Australian Dance Reviews

Outside In – Link Dance Company

Dancehouse, Melbourne
November 30 2011

By Paul Ransom.

It is often the case that shows which bring together the work of multiple choreographers can seem ‘bitsy’. Nothing could be further from the truth with Outside In.

WA’s Link Dance Company has taken motifs from tribalism, pop culture, sport, classical ballet and European contemporary to create a spellbinding evening of emotive, sexy and sometimes downright funny dance.

Built around a small but tightly drilled ensemble, and powered by very well-tailored scores, Outside In is a triptych of vaguely related pieces. In spite of their obvious differences, all three hang together beautifully; seeming at times to be chapters from the same story. This is no mean feat and it helps to keep the audience focused and moving through the journey.

It all starts with Paul Selwyn Norton’s brilliantly playful Moon/Hammer Cycle, a piece that glues together tribal athleticism, high culture, grace and … wait for it … balloons. Norton’s ingenuity shines through, both conceptually and physically. The massed voice routine (complete with football crowd chanting) is hilariously effective and the various balloon dances are eerily powerful.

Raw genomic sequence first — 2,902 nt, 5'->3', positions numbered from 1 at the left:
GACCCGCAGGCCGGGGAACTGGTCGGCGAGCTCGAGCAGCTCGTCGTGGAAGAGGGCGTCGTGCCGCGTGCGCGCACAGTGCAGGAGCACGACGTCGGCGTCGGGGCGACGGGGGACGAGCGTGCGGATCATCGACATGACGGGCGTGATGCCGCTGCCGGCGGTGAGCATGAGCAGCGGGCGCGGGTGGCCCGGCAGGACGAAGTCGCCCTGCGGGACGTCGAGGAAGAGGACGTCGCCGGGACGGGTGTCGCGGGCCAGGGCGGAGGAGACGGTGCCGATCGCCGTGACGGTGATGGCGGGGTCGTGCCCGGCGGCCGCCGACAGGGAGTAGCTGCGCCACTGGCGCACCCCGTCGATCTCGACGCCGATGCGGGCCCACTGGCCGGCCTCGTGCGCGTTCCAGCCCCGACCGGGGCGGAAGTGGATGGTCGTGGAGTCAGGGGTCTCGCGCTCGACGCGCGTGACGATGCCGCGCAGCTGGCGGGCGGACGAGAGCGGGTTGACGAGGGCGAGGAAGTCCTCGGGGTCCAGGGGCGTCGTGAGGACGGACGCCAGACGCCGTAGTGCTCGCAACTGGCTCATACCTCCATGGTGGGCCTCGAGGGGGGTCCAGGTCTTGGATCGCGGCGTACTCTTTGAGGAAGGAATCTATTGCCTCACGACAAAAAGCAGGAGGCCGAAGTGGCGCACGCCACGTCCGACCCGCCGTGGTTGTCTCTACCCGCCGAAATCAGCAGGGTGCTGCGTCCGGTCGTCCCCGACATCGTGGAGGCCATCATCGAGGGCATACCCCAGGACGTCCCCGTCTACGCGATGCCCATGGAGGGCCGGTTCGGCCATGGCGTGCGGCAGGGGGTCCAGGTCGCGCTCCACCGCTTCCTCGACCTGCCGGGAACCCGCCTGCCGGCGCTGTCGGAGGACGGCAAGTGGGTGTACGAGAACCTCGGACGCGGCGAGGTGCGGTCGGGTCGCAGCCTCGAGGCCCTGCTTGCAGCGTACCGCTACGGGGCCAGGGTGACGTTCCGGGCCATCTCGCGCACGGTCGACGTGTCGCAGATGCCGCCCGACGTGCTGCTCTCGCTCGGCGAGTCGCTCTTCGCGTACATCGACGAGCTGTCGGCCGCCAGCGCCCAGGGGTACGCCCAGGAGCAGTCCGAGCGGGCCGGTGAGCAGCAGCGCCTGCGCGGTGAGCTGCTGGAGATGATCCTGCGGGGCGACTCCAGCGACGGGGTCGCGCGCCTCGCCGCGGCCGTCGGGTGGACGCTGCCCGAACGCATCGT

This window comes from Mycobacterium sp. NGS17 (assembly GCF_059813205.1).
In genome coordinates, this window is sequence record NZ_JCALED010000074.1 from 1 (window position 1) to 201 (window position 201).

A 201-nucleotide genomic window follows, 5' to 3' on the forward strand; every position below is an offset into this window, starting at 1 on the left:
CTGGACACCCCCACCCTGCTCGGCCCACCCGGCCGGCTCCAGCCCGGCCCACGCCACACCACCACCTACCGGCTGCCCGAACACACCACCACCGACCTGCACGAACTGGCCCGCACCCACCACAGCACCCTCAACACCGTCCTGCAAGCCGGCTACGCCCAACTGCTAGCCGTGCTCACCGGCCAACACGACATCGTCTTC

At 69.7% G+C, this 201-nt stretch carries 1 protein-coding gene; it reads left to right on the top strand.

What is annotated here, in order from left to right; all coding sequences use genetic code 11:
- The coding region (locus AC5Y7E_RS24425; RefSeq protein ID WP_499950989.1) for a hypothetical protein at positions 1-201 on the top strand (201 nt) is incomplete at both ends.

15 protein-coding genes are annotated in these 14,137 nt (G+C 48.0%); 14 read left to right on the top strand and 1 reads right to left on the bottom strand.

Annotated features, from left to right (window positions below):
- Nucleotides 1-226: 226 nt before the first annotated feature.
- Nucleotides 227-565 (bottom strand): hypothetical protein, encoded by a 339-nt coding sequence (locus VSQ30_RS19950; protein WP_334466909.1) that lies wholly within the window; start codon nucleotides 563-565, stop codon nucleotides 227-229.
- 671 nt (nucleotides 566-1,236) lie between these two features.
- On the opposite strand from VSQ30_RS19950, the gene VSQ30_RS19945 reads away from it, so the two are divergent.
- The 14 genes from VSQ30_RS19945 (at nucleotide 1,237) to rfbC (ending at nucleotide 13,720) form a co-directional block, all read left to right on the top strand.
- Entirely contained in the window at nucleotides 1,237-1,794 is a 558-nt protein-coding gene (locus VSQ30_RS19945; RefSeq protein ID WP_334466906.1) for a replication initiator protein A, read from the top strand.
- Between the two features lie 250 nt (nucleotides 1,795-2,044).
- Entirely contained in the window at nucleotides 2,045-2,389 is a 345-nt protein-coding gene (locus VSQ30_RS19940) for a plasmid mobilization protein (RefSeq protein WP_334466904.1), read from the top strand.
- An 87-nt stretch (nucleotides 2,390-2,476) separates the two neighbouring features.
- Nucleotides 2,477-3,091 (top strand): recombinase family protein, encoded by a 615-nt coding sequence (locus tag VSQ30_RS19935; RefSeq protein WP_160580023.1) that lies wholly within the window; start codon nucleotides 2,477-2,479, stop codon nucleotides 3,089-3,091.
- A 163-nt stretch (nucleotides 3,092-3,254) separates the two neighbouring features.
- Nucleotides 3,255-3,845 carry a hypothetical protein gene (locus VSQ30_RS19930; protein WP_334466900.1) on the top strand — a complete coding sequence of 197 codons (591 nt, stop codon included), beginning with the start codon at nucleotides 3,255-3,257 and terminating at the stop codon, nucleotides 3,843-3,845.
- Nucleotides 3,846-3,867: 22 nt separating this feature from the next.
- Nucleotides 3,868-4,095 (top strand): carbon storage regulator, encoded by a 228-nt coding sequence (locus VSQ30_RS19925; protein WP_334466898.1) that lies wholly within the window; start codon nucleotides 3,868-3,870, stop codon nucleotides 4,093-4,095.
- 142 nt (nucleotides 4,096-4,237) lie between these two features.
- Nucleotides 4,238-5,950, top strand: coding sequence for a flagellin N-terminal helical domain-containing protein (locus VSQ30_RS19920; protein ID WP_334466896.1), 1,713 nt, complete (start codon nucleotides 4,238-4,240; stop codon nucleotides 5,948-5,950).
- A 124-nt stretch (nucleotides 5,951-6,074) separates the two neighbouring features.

The mood intensifies with Frances Rings’ Hybrid. With its architectural strictness, austere lighting and almost malevolent sexuality, this piece broods and simmers as Nymanesque strings pound out the counts. The stunning and wonderfully minimal duet at the heart of this piece is everything you want dance to be; a universal language written in the flow of pure form – and totally moving to boot.

Meanwhile, I Said Ha Ha dips back into childhood as choreographer Ross McCormack explores both the delightful and destructive sides of naughtiness. With its exaggerated and stylised mimes, giant teddy bears and Velvet Underground tunes, Ha Ha is as psychotic as it is innocent.

Taken together this trio showcases the creative joie de vivre of the company and allows the dancers to exercise their power and grace to maximum effect. With moments of introspective darkness, smokin’ sexuality and muscular playfulness, Outside In fits a whole world of dance under its very cool umbrella. Superbly conceived and executed this is one of the most inspiring nights of modern Australian dance this reviewer has seen in quite a while.

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